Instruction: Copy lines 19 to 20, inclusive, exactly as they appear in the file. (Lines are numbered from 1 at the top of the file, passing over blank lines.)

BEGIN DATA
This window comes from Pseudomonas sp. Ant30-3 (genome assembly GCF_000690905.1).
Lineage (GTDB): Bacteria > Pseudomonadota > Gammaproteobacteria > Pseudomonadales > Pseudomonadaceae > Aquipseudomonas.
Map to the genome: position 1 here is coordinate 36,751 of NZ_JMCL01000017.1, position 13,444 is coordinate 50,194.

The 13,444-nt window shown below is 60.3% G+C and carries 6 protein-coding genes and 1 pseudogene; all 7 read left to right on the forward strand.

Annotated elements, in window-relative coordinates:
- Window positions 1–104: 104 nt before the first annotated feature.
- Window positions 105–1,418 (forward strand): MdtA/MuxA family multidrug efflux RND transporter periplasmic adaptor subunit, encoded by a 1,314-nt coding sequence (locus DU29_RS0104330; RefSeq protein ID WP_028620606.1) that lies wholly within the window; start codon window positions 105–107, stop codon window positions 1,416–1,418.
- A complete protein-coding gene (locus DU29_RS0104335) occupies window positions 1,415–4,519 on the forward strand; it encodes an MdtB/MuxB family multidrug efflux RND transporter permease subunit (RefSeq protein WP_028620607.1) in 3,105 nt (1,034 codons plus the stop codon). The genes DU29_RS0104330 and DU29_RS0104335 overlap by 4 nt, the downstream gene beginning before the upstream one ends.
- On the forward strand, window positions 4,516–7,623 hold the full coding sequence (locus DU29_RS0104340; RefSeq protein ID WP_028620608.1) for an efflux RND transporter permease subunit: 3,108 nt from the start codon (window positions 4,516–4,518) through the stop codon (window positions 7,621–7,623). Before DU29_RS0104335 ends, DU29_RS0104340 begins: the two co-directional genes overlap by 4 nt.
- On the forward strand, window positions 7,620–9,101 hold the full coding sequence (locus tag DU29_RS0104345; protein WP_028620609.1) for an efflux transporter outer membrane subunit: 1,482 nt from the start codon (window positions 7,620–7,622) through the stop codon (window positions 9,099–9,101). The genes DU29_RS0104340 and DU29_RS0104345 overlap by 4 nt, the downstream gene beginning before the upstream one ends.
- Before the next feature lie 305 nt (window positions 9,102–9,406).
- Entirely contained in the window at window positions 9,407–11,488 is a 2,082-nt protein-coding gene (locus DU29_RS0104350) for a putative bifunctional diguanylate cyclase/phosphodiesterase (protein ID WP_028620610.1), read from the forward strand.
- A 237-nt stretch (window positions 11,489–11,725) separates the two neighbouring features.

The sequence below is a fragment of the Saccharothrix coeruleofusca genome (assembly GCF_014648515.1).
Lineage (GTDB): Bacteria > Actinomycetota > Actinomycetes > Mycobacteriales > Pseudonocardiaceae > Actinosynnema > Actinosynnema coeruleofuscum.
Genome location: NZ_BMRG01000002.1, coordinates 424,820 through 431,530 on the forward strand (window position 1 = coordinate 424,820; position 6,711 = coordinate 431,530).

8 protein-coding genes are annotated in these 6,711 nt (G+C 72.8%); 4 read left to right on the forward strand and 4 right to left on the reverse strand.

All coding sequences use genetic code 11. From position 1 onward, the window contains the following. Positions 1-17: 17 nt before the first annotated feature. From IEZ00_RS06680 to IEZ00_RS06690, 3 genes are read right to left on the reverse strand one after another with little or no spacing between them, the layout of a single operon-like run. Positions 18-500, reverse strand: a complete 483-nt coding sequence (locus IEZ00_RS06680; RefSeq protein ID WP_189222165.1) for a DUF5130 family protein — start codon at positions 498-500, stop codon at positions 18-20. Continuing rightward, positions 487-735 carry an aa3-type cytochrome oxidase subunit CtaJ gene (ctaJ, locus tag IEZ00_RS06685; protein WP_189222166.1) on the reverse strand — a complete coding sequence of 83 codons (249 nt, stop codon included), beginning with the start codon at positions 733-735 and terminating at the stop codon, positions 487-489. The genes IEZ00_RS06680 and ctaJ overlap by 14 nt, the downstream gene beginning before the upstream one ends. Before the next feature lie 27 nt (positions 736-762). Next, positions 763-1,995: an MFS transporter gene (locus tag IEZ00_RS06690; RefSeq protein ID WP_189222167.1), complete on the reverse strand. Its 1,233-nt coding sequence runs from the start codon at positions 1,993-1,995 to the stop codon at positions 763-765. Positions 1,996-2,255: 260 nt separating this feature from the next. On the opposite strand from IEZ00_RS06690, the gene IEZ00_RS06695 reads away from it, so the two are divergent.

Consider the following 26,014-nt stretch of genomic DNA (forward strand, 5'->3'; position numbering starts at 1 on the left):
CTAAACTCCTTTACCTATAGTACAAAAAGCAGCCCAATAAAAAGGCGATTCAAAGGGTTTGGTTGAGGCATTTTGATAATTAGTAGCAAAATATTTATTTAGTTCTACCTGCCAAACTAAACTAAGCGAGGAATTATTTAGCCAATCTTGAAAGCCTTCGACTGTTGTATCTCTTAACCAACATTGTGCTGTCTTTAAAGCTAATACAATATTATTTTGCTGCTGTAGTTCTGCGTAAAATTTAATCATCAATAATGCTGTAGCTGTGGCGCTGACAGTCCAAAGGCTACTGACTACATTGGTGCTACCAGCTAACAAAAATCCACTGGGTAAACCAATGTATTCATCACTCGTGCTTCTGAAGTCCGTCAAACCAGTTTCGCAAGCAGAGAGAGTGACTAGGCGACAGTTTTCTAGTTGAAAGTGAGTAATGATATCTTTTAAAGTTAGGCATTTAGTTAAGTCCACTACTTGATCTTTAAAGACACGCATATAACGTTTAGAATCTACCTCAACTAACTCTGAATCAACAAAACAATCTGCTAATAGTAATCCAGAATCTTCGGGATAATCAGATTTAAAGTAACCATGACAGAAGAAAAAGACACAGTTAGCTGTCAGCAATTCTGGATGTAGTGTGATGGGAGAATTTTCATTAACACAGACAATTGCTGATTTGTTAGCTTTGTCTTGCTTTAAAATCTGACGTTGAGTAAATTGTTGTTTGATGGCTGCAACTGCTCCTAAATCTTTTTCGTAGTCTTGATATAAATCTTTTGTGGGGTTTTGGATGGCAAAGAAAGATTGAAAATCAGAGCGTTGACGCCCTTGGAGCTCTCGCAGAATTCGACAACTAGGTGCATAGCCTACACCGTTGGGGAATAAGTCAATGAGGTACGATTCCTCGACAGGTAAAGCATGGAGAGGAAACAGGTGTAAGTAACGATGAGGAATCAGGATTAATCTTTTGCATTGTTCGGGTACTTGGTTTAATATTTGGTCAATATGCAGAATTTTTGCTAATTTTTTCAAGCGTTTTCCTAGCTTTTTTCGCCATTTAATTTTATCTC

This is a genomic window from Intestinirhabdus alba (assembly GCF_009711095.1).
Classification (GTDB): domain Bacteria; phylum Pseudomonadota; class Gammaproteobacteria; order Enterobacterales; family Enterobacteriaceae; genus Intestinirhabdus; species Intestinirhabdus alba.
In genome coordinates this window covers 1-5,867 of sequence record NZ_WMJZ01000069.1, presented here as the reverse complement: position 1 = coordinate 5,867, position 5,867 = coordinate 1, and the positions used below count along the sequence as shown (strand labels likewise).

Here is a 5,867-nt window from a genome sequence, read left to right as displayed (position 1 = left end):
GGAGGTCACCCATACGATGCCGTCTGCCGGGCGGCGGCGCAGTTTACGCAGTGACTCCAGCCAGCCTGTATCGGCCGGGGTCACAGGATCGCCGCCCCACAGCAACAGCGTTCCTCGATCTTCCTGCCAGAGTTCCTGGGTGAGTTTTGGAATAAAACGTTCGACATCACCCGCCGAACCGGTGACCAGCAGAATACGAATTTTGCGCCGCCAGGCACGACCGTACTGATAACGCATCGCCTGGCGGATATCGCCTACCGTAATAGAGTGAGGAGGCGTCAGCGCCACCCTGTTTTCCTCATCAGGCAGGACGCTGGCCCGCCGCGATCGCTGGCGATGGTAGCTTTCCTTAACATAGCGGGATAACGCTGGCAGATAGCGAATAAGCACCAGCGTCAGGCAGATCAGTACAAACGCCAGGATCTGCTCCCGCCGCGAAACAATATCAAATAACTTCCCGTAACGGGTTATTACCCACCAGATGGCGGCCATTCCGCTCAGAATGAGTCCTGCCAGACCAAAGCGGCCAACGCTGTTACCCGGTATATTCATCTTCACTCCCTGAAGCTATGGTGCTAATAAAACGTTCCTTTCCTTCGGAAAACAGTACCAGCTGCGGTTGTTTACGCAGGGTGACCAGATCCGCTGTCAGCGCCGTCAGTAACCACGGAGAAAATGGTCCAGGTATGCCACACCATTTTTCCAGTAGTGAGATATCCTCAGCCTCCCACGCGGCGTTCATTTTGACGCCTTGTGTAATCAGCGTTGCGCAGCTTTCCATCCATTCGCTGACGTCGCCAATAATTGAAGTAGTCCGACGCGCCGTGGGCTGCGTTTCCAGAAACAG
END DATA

Consider the following 26,014-nt stretch of genomic DNA (forward strand, 5'->3'; position numbering starts at 1 on the left):
CTAAACTCCTTTACCTATAGTACAAAAAGCAGCCCAATAAAAAGGCGATTCAAAGGGTTTGGTTGAGGCATTTTGATAATTAGTAGCAAAATATTTATTTAGTTCTACCTGCCAAACTAAACTAAGCGAGGAATTATTTAGCCAATCTTGAAAGCCTTCGACTGTTGTATCTCTTAACCAACATTGTGCTGTCTTTAAAGCTAATACAATATTATTTTGCTGCTGTAGTTCTGCGTAAAATTTAATCATCAATAATGCTGTAGCTGTGGCGCTGACAGTCCAAAGGCTACTGACTACATTGGTGCTACCAGCTAACAAAAATCCACTGGGTAAACCAATGTATTCATCACTCGTGCTTCTGAAGTCCGTCAAACCAGTTTCGCAAGCAGAGAGAGTGACTAGGCGACAGTTTTCTAGTTGAAAGTGAGTAATGATATCTTTTAAAGTTAGGCATTTAGTTAAGTCCACTACTTGATCTTTAAAGACACGCATATAACGTTTAGAATCTACCTCAACTAACTCTGAATCAACAAAACAATCTGCTAATAGTAATCCAGAATCTTCGGGATAATCAGATTTAAAGTAACCATGACAGAAGAAAAAGACACAGTTAGCTGTCAGCAATTCTGGATGTAGTGTGATGGGAGAATTTTCATTAACACAGACAATTGCTGATTTGTTAGCTTTGTCTTGCTTTAAAATCTGACGTTGAGTAAATTGTTGTTTGATGGCTGCAACTGCTCCTAAATCTTTTTCGTAGTCTTGATATAAATCTTTTGTGGGGTTTTGGATGGCAAAGAAAGATTGAAAATCAGAGCGTTGACGCCCTTGGAGCTCTCGCAGAATTCGACAACTAGGTGCATAGCCTACACCGTTGGGGAATAAGTCAATGAGGTACGATTCCTCGACAGGTAAAGCATGGAGAGGAAACAGGTGTAAGTAACGATGAGGAATCAGGATTAATCTTTTGCATTGTTCGGGTACTTGGTTTAATATTTGGTCAATATGCAGAATTTTTGCTAATTTTTTCAAGCGTTTTCCTAGCTTTTTTCGCCATTTAATTTTATCTC